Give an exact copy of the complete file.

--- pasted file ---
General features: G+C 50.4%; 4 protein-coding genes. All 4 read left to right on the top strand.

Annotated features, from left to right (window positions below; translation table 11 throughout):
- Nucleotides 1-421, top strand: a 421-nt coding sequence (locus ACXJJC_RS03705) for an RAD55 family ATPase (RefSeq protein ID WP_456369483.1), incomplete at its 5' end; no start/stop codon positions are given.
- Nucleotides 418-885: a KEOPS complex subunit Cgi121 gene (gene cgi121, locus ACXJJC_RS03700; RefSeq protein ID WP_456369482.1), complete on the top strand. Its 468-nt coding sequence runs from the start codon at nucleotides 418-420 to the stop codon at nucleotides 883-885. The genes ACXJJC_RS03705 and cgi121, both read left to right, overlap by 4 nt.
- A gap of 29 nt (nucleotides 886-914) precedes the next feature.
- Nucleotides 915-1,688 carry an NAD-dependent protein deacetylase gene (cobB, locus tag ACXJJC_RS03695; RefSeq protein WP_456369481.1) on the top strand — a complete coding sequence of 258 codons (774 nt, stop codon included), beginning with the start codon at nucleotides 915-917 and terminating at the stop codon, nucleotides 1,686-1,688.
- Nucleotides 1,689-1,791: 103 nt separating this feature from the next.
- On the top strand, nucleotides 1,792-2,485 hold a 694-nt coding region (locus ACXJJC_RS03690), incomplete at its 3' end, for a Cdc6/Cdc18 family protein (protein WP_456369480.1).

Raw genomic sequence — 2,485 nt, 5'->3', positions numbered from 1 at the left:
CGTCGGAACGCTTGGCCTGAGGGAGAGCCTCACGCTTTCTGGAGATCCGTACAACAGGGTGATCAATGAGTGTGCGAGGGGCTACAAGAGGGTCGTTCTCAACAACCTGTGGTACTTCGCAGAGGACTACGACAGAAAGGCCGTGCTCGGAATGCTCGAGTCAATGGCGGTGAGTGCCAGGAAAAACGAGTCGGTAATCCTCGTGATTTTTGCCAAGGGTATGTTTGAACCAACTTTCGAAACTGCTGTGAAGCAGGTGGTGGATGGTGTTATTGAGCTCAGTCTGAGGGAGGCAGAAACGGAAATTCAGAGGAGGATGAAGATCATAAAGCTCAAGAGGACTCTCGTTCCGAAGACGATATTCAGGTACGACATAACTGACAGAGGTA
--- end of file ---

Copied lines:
General features: G+C 50.4%; 4 protein-coding genes. All 4 read left to right on the top strand.

Annotated features, from left to right (window positions below; translation table 11 throughout):
- Nucleotides 1-421, top strand: a 421-nt coding sequence (locus ACXJJC_RS03705) for an RAD55 family ATPase (RefSeq protein ID WP_456369483.1), incomplete at its 5' end; no start/stop codon positions are given.
- Nucleotides 418-885: a KEOPS complex subunit Cgi121 gene (gene cgi121, locus ACXJJC_RS03700; RefSeq protein ID WP_456369482.1), complete on the top strand. Its 468-nt coding sequence runs from the start codon at nucleotides 418-420 to the stop codon at nucleotides 883-885. The genes ACXJJC_RS03705 and cgi121, both read left to right, overlap by 4 nt.
- A gap of 29 nt (nucleotides 886-914) precedes the next feature.
- Nucleotides 915-1,688 carry an NAD-dependent protein deacetylase gene (cobB, locus tag ACXJJC_RS03695; RefSeq protein WP_456369481.1) on the top strand — a complete coding sequence of 258 codons (774 nt, stop codon included), beginning with the start codon at nucleotides 915-917 and terminating at the stop codon, nucleotides 1,686-1,688.
- Nucleotides 1,689-1,791: 103 nt separating this feature from the next.
- On the top strand, nucleotides 1,792-2,485 hold a 694-nt coding region (locus ACXJJC_RS03690), incomplete at its 3' end, for a Cdc6/Cdc18 family protein (protein WP_456369480.1).

Raw genomic sequence — 2,485 nt, 5'->3', positions numbered from 1 at the left:
CGTCGGAACGCTTGGCCTGAGGGAGAGCCTCACGCTTTCTGGAGATCCGTACAACAGGGTGATCAATGAGTGTGCGAGGGGCTACAAGAGGGTCGTTCTCAACAACCTGTGGTACTTCGCAGAGGACTACGACAGAAAGGCCGTGCTCGGAATGCTCGAGTCAATGGCGGTGAGTGCCAGGAAAAACGAGTCGGTAATCCTCGTGATTTTTGCCAAGGGTATGTTTGAACCAACTTTCGAAACTGCTGTGAAGCAGGTGGTGGATGGTGTTATTGAGCTCAGTCTGAGGGAGGCAGAAACGGAAATTCAGAGGAGGATGAAGATCATAAAGCTCAAGAGGACTCTCGTTCCGAAGACGATATTCAGGTACGACATAACTGACAGAGGTA